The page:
1. Archive

When plans collide: schools vs. cars

(ran East edition)

People here are willing to complain about traffic anywhere. But in the last month, the attention of civic leaders and government transportation officials has become focused squarely on Lutz-Lake Fern Road.

There, a near-capacity 15,000 vehicles a day are on a collision course with a proposal for a new high school. Most people agree the road's morning crush could not absorb the school's additional traffic.

Moreover, traffic to McKitrick Elementary School already blocks Lutz-Lake Fern's westbound lane twice each weekday.

"If you get high-school drivers on Lutz-Lake Fern Road, that would not be happy," warned Janet Jordan, who lives in VillaRosa, next door to the school.

Yet the school proposal seems to be popular.

"I've heard nothing but positive," said Chris Langsan, the PTA president at McKitrick.

Denise Layne, president of the Lutz Civic Association, said, "I have heard no resident of Lutz, especially in that area, say they don't like the idea of a high school there."

But she added that everyone was concerned about the traffic.

"I think we need some transportation help there," Layne said.

A year ago, Layne formed the Lutz Transportation Task Force, chiefly amid concerns about the N Dale Mabry area. But the Lutz-Lake Fern issue forced the group Thursday night to divert its attention there.

The Hillsborough County School District unveiled the high school plans last month. The school would be built on up to 56 acres between the Suncoast Parkway and two existing schools, McKitrick Elementary and Martinez Middle School, forming the county's first triple campus.

MaryEllen Elia, the school system's chief facilities officer, told the task force Thursday that a traffic study is under way as part of her department's exploration of the site.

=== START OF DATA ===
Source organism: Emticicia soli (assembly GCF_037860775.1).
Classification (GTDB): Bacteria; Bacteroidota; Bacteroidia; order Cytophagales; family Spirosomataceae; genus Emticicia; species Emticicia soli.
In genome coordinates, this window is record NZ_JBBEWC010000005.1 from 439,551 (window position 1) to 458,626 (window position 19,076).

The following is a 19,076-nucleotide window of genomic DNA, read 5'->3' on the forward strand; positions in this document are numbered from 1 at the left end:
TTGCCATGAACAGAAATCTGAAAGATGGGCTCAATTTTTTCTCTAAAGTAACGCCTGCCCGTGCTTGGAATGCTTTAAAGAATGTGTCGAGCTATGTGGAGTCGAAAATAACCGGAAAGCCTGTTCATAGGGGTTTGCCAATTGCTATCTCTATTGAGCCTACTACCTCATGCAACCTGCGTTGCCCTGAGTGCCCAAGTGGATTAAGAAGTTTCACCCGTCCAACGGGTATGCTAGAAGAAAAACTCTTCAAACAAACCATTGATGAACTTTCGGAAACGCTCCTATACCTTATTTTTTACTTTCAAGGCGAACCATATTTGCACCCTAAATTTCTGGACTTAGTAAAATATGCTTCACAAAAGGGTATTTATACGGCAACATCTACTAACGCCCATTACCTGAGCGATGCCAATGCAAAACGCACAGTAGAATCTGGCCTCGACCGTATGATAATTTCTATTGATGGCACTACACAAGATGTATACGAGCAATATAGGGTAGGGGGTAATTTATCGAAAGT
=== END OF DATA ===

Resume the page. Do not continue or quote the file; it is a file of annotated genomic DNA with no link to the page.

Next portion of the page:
Major complications stand in the way of widening Lutz-Lake Fern.

The Metropolitan Planning Organization, the county's overall transportation planning agency, doesn't foresee money for such a project in the next 20 years, based on competing needs and the county's tax policies.

The Lutz Community Plan, a binding section of the county's land-use law, discourages road-widening as a threat to the county's rural atmosphere.

Beth Alden, representing the MPO, said her agency would list a Lutz-Lake Fern widening as an "unfunded need" if such language didn't appear to ban it.

"If we hear differently from you all, then the plan can be amended," Alden told the task force.

Ned Baier, manager of transportation planning for Hillsborough County, downplayed that obstacle. Baier said the County Attorney's Office had concluded the plan's language was "wishy-washy" and legally weak.

Also, the references tend to apply to rural roads. Lutz-Lake Fern was a rural road until the master-planned developments of Cheval, VillaRosa and Heritage Harbor sprang up along it. Today, the county government considers the corridor to be suburban.

Meanwhile, another section of the Lutz plan requires that high schools be located on roads of four or more lanes.

"You can change the road or you can change the plan," said Georgianne Ratliff, a planning consultant to the school system. Ratliff said school officials would prefer improving the road.

A county public works engineer said the McKitrick problem is caused by insufficient space on the campus for drivers to wait in line to pick up or drop off children. Thus, the line backs onto Lutz-Lake Fern. Gary Tait, the engineer, said he's encouraging the school to use its parking lot for such "stacking" instead of a shorter front loop.

Longer term, a shared triple campus would offer more opportunities for arranging stacking lanes, Tait said.

When McKitrick and Martinez were planned, Ratliff proposed a walking path connecting the schools to VillaRosa next door. But the path would have taken children through a gated neighborhood, and those homeowners protested. So VillaRosa's children reach the schools via Lutz-Lake Fern.

Tait said parents are increasingly inclined to drive their children to school rather than trust buses or sidewalks.

"It's a big problem that we have, trying to get these kids to walk," he said.